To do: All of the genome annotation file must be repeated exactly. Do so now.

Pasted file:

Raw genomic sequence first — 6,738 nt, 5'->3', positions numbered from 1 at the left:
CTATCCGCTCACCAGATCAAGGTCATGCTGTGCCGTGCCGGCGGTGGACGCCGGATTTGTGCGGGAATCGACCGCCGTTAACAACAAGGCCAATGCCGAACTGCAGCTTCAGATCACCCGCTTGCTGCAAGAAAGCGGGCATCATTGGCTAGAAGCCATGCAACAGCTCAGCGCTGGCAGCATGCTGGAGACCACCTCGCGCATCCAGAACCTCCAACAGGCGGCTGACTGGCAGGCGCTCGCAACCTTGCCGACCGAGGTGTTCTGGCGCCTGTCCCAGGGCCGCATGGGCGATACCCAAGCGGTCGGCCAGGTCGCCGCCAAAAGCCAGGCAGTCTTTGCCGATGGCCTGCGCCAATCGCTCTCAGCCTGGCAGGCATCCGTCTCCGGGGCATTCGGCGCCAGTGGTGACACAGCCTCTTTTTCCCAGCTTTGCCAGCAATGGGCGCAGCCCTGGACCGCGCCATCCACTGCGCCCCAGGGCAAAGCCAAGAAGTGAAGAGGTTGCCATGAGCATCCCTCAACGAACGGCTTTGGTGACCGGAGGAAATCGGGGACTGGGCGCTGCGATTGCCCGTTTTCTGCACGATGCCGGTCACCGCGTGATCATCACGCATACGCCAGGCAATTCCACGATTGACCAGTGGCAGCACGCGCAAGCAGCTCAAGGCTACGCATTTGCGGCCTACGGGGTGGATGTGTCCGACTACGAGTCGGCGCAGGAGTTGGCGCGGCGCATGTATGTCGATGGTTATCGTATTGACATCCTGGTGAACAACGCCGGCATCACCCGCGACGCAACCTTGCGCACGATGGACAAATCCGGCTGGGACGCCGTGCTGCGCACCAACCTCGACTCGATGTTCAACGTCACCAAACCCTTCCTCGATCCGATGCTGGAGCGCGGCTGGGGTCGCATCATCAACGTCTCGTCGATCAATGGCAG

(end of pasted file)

Raw genomic sequence first — 6,738 nt, 5'->3', positions numbered from 1 at the left:
CTATCCGCTCACCAGATCAAGGTCATGCTGTGCCGTGCCGGCGGTGGACGCCGGATTTGTGCGGGAATCGACCGCCGTTAACAACAAGGCCAATGCCGAACTGCAGCTTCAGATCACCCGCTTGCTGCAAGAAAGCGGGCATCATTGGCTAGAAGCCATGCAACAGCTCAGCGCTGGCAGCATGCTGGAGACCACCTCGCGCATCCAGAACCTCCAACAGGCGGCTGACTGGCAGGCGCTCGCAACCTTGCCGACCGAGGTGTTCTGGCGCCTGTCCCAGGGCCGCATGGGCGATACCCAAGCGGTCGGCCAGGTCGCCGCCAAAAGCCAGGCAGTCTTTGCCGATGGCCTGCGCCAATCGCTCTCAGCCTGGCAGGCATCCGTCTCCGGGGCATTCGGCGCCAGTGGTGACACAGCCTCTTTTTCCCAGCTTTGCCAGCAATGGGCGCAGCCCTGGACCGCGCCATCCACTGCGCCCCAGGGCAAAGCCAAGAAGTGAAGAGGTTGCCATGAGCATCCCTCAACGAACGGCTTTGGTGACCGGAGGAAATCGGGGACTGGGCGCTGCGATTGCCCGTTTTCTGCACGATGCCGGTCACCGCGTGATCATCACGCATACGCCAGGCAATTCCACGATTGACCAGTGGCAGCACGCGCAAGCAGCTCAAGGCTACGCATTTGCGGCCTACGGGGTGGATGTGTCCGACTACGAGTCGGCGCAGGAGTTGGCGCGGCGCATGTATGTCGATGGTTATCGTATTGACATCCTGGTGAACAACGCCGGCATCACCCGCGACGCAACCTTGCGCACGATGGACAAATCCGGCTGGGACGCCGTGCTGCGCACCAACCTCGACTCGATGTTCAACGTCACCAAACCCTTCCTCGATCCGATGCTGGAGCGCGGCTGGGGTCGCATCATCAACGTCTCGTCGATCAATGGCAG